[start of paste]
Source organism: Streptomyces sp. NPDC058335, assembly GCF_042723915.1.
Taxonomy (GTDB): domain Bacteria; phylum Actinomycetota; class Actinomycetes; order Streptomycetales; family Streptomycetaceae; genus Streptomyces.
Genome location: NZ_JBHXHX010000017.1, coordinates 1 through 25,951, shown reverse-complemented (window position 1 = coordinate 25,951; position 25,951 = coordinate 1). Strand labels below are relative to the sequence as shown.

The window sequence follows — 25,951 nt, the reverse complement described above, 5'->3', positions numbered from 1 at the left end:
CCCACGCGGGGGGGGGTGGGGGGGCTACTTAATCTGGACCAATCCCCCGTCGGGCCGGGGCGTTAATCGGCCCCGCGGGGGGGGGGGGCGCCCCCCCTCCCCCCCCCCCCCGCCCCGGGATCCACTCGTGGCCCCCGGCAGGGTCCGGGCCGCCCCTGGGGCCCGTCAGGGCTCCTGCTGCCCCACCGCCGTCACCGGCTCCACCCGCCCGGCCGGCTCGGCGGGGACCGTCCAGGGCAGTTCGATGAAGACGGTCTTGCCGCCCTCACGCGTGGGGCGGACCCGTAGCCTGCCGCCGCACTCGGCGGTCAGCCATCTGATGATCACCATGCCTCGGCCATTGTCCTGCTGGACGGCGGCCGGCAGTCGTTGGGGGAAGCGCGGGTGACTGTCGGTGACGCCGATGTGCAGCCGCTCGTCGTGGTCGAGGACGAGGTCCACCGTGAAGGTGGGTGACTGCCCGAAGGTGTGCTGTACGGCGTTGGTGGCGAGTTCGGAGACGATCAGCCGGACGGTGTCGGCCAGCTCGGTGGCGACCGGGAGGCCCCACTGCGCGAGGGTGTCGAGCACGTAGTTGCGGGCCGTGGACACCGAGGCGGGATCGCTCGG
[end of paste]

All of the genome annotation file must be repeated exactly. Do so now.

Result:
Source organism: Streptomyces sp. NPDC058335, assembly GCF_042723915.1.
Taxonomy (GTDB): domain Bacteria; phylum Actinomycetota; class Actinomycetes; order Streptomycetales; family Streptomycetaceae; genus Streptomyces.
Genome location: NZ_JBHXHX010000017.1, coordinates 1 through 25,951, shown reverse-complemented (window position 1 = coordinate 25,951; position 25,951 = coordinate 1). Strand labels below are relative to the sequence as shown.

The window sequence follows — 25,951 nt, the reverse complement described above, 5'->3', positions numbered from 1 at the left end:
CCCACGCGGGGGGGGGTGGGGGGGCTACTTAATCTGGACCAATCCCCCGTCGGGCCGGGGCGTTAATCGGCCCCGCGGGGGGGGGGGGCGCCCCCCCTCCCCCCCCCCCCCGCCCCGGGATCCACTCGTGGCCCCCGGCAGGGTCCGGGCCGCCCCTGGGGCCCGTCAGGGCTCCTGCTGCCCCACCGCCGTCACCGGCTCCACCCGCCCGGCCGGCTCGGCGGGGACCGTCCAGGGCAGTTCGATGAAGACGGTCTTGCCGCCCTCACGCGTGGGGCGGACCCGTAGCCTGCCGCCGCACTCGGCGGTCAGCCATCTGATGATCACCATGCCTCGGCCATTGTCCTGCTGGACGGCGGCCGGCAGTCGTTGGGGGAAGCGCGGGTGACTGTCGGTGACGCCGATGTGCAGCCGCTCGTCGTGGTCGAGGACGAGGTCCACCGTGAAGGTGGGTGACTGCCCGAAGGTGTGCTGTACGGCGTTGGTGGCGAGTTCGGAGACGATCAGCCGGACGGTGTCGGCCAGCTCGGTGGCGACCGGGAGGCCCCACTGCGCGAGGGTGTCGAGCACGTAGTTGCGGGCCGTGGACACCGAGGCGGGATCGCTCGG